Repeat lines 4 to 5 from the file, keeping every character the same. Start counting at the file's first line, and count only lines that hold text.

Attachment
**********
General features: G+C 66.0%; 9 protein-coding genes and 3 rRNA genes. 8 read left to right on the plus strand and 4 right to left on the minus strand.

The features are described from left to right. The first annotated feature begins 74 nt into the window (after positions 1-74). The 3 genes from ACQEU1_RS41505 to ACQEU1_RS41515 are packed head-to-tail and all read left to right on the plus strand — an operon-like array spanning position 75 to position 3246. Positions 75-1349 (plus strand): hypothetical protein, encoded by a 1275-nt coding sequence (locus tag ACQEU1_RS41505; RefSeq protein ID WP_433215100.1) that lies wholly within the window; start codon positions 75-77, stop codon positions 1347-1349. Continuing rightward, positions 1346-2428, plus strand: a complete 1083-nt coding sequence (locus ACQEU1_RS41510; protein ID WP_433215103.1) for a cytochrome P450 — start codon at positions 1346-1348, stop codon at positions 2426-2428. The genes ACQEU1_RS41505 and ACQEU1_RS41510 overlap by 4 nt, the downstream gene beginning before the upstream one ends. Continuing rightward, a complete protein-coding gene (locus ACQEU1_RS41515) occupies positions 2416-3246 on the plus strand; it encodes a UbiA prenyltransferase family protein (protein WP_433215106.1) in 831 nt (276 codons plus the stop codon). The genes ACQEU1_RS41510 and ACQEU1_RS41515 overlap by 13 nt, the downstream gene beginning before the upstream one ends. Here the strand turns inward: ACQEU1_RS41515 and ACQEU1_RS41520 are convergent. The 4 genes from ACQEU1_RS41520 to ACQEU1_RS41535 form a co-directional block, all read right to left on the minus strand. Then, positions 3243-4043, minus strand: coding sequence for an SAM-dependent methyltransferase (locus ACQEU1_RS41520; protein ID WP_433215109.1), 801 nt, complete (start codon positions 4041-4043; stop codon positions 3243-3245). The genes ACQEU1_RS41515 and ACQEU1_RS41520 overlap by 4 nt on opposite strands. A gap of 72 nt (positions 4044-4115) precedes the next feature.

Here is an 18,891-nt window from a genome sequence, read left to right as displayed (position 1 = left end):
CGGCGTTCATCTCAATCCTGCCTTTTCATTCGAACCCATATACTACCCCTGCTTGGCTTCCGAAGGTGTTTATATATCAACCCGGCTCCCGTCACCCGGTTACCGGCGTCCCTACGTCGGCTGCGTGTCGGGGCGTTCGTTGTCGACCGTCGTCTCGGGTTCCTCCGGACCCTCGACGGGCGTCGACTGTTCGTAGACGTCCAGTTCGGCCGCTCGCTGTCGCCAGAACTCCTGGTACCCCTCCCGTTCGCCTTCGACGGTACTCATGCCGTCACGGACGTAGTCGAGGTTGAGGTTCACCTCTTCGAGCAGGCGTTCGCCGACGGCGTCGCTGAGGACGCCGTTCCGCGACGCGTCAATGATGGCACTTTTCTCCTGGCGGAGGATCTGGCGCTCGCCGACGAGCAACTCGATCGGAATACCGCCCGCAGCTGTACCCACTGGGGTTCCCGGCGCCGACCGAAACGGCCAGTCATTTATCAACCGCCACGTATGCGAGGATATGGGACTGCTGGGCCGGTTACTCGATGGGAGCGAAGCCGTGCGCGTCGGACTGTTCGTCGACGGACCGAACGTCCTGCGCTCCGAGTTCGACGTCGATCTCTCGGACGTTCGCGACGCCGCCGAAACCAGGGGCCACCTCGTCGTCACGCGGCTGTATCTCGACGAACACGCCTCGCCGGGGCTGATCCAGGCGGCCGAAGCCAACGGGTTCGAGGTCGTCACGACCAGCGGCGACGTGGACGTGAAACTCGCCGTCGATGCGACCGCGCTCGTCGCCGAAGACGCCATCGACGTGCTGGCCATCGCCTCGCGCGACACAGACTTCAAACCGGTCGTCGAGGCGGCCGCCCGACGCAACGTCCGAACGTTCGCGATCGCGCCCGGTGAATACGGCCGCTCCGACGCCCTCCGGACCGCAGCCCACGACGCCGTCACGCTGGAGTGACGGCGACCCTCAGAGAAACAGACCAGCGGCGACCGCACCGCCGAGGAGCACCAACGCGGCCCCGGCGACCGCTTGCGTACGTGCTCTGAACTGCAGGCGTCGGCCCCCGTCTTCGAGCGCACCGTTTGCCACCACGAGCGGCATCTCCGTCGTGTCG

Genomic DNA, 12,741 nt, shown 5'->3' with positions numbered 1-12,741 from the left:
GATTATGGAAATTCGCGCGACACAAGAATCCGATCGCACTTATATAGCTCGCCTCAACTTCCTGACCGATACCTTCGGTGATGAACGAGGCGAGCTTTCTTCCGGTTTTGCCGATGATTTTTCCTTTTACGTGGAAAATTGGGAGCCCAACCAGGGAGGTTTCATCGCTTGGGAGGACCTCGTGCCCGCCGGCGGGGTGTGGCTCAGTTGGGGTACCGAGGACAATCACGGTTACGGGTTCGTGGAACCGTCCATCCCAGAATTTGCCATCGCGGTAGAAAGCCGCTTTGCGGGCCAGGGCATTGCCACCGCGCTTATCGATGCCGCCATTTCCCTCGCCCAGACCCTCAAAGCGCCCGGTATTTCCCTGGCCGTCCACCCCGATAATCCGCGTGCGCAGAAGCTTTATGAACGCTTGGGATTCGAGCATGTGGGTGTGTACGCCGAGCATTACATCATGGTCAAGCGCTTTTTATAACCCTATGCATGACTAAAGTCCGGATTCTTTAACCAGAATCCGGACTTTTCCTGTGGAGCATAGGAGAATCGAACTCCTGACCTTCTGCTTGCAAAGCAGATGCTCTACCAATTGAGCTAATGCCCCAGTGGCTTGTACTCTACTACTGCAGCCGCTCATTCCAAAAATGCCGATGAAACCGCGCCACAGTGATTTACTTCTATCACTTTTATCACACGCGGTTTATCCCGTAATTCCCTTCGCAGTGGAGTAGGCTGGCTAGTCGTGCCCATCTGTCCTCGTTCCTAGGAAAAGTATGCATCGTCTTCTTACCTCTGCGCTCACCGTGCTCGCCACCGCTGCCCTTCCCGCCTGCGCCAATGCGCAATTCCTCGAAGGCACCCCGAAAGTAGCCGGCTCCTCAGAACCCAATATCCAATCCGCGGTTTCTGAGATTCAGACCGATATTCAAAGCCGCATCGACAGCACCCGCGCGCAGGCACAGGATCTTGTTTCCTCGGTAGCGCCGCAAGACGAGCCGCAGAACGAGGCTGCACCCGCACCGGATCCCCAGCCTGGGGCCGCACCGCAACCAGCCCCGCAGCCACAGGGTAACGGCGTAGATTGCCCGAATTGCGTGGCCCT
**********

CGGCGTTCATCTCAATCCTGCCTTTTCATTCGAACCCATATACTACCCCTGCTTGGCTTCCGAAGGTGTTTATATATCAACCCGGCTCCCGTCACCCGGTTACCGGCGTCCCTACGTCGGCTGCGTGTCGGGGCGTTCGTTGTCGACCGTCGTCTCGGGTTCCTCCGGACCCTCGACGGGCGTCGACTGTTCGTAGACGTCCAGTTCGGCCGCTCGCTGTCGCCAGAACTCCTGGTACCCCTCCCGTTCGCCTTCGACGGTACTCATGCCGTCACGGACGTAGTCGAGGTTGAGGTTCACCTCTTCGAGCAGGCGTTCGCCGACGGCGTCGCTGAGGACGCCGTTCCGCGACGCGTCAATGATGGCACTTTTCTCCTGGCGGAGGATCTGGCGCTCGCCGACGAGCAACTCGATCGGAATACCGCCCGCAGCTGTACCCACTGGGGTTCCCGGCGCCGACCGAAACGGCCAGTCATTTATCAACCGCCACGTATGCGAGGATATGGGACTGCTGGGCCGGTTACTCGATGGGAGCGAAGCCGTGCGCGTCGGACTGTTCGTCGACGGACCGAACGTCCTGCGCTCCGAGTTCGACGTCGATCTCTCGGACGTTCGCGACGCCGCCGAAACCAGGGGCCACCTCGTCGTCACGCGGCTGTATCTCGACGAACACGCCTCGCCGGGGCTGATCCAGGCGGCCGAAGCCAACGGGTTCGAGGTCGTCACGACCAGCGGCGACGTGGACGTGAAACTCGCCGTCGATGCGACCGCGCTCGTCGCCGAAGACGCCATCGACGTGCTGGCCATCGCCTCGCGCGACACAGACTTCAAACCGGTCGTCGAGGCGGCCGCCCGACGCAACGTCCGAACGTTCGCGATCGCGCCCGGTGAATACGGCCGCTCCGACGCCCTCCGGACCGCAGCCCACGACGCCGTCACGCTGGAGTGACGGCGACCCTCAGAGAAACAGACCAGCGGCGACCGCACCGCCGAGGAGCACCAACGCGGCCCCGGCGACCGCTTGCGTACGTGCTCTGAACTGCAGGCGTCGGCCCCCGTCTTCGAGCGCACCGTTTGCCACCACGAGCGGCATCTCCGTCGTGTCG

Genomic DNA, 12,741 nt, shown 5'->3' with positions numbered 1-12,741 from the left: